Building Decks with Jumpstart

Bradley Rose Strategy

By now, you’ve probably played with Jumpstart, and maybe you’ve found a few cards or packs in particular that resonated with you. Maybe you want to build a deck with cards you opened, but you’re not sure where to begin.

If you’re looking for some tips on how to transform your Jumpstart pack into a full-fledged deck, this article is for you. I’ll go over identifying your deck’s focus, how to find matching cards, and how to round out your deck with additional support cards.

Ready to create your deck? Let’s Jumpstart!

What’s Your Focus?

Let’s say you enjoyed three themes that you opened from your Jumpstart packs:

  • Elves
  • Well-Read
  • Chandra

Let’s start with “Elves.”

You like the idea of having a bunch of cards all about elves. But what do you like about elves: gameplay or aesthetics (or both!)? Your answer will inform your deck-building choices and how you search for cards.

Here’s a good test for determining what’s important to you:

Would you be interested in including Elvish Fury in your deck because it fits your theme? Or would you be unhappy because the card doesn’t actually reward you for playing elf creatures?

Either way is OK, and you can build a great deck with each approach.

Next, let’s examine “Well-Read.” This theme is less straight-forward than “Elves” and you could interpret it in a few different ways.

While I was in college, I used to work at my school’s library. I’ve always been partial to Magic cards that illustrate libraries in some way, so if I were to build a “Well-Read” deck, I might choose cards like Curious Homunculus.

Someone else who builds a “Well-Read” deck may include lots of cards that draw cards – your deck is called a “library,” after all! Instead of Curious Homunculus, they might opt for a card like Library Larcenist.

If you enjoy drawing cards, there are many ways to build a deck that draws as many as possible. Use your favorite card search site to find cards with “draw” in the rules text. Keep in mind that some gameplay mechanics (such as cycling) also cause you to draw cards without explicitly using the word “draw,” so be sure to search for those cards, too.

Lastly, let’s talk about the “Chandra” theme.

As you did with Elves, it’s best to ask yourself what’s important to you about the Chandra theme. Do you want to just want to deal damage aggressively? You may find yourself pulling cards from the “Lightning” theme pack to support this goal. Or maybe you want to play Cathartic Reunion because it depicts an important moment in Chandra’s life. If so, that’s a great replacement for Thrill of Possibility in the “Chandra” pack.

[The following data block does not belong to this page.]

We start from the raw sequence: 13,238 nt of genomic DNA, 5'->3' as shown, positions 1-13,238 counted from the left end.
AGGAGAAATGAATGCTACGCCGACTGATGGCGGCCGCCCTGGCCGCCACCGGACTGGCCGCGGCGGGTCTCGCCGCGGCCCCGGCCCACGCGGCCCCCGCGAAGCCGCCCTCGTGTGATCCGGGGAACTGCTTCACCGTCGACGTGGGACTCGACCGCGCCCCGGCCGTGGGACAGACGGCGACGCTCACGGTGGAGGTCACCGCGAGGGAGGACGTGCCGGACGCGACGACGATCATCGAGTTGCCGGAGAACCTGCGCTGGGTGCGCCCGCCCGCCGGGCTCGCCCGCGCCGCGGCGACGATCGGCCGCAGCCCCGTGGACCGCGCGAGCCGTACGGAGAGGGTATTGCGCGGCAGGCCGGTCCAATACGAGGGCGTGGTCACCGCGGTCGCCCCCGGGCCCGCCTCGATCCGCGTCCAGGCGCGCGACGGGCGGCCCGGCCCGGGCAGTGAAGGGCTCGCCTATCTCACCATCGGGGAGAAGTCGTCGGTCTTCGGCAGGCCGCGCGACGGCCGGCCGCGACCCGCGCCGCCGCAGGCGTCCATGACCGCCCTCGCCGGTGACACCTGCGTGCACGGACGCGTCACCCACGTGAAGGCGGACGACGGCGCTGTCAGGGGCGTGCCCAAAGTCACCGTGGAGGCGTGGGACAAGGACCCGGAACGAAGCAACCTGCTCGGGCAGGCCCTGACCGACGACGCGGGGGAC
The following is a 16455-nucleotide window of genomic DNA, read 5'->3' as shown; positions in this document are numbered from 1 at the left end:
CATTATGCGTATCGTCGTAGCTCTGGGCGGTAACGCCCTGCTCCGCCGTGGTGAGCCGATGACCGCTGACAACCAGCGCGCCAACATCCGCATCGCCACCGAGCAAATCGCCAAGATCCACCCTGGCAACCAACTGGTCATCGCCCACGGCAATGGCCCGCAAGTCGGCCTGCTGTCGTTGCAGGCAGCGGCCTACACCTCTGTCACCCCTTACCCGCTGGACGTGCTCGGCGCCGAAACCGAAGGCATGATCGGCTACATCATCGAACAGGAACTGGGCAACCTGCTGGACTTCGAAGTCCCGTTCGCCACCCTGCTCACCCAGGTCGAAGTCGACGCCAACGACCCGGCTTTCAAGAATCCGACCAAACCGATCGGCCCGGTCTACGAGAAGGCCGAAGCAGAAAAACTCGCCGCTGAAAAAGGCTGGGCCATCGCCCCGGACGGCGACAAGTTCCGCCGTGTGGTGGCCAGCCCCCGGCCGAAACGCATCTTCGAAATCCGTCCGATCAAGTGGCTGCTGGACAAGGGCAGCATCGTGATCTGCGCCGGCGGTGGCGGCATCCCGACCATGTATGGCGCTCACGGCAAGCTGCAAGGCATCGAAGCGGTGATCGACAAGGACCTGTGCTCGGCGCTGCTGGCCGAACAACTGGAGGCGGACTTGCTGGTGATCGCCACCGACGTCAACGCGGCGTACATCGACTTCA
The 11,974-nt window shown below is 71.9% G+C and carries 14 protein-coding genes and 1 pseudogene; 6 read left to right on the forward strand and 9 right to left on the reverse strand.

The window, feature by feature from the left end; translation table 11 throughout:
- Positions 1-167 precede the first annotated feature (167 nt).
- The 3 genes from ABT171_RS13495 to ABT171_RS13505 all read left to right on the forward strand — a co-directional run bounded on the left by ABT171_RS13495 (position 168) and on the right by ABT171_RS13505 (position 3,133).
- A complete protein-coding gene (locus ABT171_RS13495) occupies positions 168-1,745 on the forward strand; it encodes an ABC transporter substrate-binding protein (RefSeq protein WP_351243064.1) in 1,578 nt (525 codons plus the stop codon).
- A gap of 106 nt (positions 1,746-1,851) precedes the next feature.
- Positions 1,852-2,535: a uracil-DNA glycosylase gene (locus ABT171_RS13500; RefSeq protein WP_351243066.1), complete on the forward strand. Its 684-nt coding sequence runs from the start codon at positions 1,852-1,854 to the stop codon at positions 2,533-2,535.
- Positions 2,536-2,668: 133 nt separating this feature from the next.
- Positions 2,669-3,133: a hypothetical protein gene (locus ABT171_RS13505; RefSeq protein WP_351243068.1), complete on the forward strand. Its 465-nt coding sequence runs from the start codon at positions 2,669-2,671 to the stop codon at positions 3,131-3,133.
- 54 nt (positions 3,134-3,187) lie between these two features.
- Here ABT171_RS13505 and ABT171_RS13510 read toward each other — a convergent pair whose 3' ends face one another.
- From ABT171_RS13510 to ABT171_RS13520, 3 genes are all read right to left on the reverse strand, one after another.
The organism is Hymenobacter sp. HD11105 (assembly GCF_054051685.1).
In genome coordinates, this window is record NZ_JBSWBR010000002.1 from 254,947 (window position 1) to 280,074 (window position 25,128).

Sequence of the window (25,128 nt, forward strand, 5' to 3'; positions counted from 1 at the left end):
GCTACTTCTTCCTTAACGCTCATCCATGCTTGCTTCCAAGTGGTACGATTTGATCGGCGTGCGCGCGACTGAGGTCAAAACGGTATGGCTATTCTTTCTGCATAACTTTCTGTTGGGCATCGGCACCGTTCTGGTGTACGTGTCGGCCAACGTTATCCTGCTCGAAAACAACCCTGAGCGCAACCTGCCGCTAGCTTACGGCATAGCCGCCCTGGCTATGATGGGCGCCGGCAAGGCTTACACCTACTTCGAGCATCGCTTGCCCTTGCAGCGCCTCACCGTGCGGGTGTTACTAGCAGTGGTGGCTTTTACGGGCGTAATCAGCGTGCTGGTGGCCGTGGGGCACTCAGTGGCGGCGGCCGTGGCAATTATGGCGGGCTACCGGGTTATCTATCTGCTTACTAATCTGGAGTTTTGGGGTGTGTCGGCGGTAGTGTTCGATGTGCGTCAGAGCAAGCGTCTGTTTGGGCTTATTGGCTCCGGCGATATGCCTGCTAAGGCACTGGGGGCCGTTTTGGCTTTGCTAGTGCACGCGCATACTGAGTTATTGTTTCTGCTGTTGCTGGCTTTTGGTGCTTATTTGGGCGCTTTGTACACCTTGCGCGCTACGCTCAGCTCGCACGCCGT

You might even just like focusing on the word “Chandra.” There are enough Magic cards with “Chandra” in their names and flavor text to build an entire 100-card Commander deck!

Once you’ve chosen your focus, it’s time to fine-tune your deck.

Remember the Essentials

So, you’ve chosen the focus of your deck. Let’s say it’s spellcasting, based on the Jumpstart theme pack. You put a bunch of instants, sorceries, and lands together to make a deck. But there are also cards that aren’t instants or sorceries that synergize with spellslinging and can help you win more efficiently. You might also need some additional cards to help protect your strategy, or to answer opposing problem cards.

For gameplay-related themes, aim for a balance between cards that are on-theme versus cards rewarding you for it. While the exact ratio can differ in each deck, I tend to follow this general guideline:

At least 20% of cards are on-theme
10% of cards reward you for playing the theme
40% of cards are land cards or mana sources

Now, let’s say your opponent has a Blessed Sanctuary. This card can be a problem for your spellcasting deck, which tends to deal a lot of noncombat damage. But if you include a card like Meteor Golem in your deck, you can deal with Blessed Sanctuary and other problem cards you might encounter. An answer card can help you stay in the game, even if it doesn’t match your theme.

You might also find yourself in a rut if your spellcasting deck runs out of fuel. You might find up with no spells in your hand or worse – no creatures on the battlefield! A card like Reforge the Soul can help get the ball rolling again.

Even when your deck is running smoothly, things might be going even better for your opponent. That’s why it’s important to include removal – cards that deal damage to creatures or destroy or exile permanents. These range from efficient spells that deal with a single target to bigger spells that can answer a lot of cards at once.

Luckily, a red spellcasting deck often usually has many ways to remove creatures through direct damage. However, it especially helps to ensure you have a board wipe. Consider adding cards like Volcanic Vision and Blasphemous Act; while the latter destroys your own creatures, it may be necessary if your opponents’ creatures are even bigger. In fact, one of the spellcasting theme packs already includes Immolating Gyre — a great removal option!

Jumpstart Deckbuilding

Hopefully, these tips have helped set you in a direction to build decks with your favorite themes. I know I’m personally excited by the Lightning theme and casting Ball Lightning.

Once you’ve created your deck, you can fine-tune it using other deck-building strategies. (Check out my mana curve article here!)

If you have other questions about building decks with your Jumpstart cards, tweet at me at @bradleyrose.

Until next time, stay true to your theme!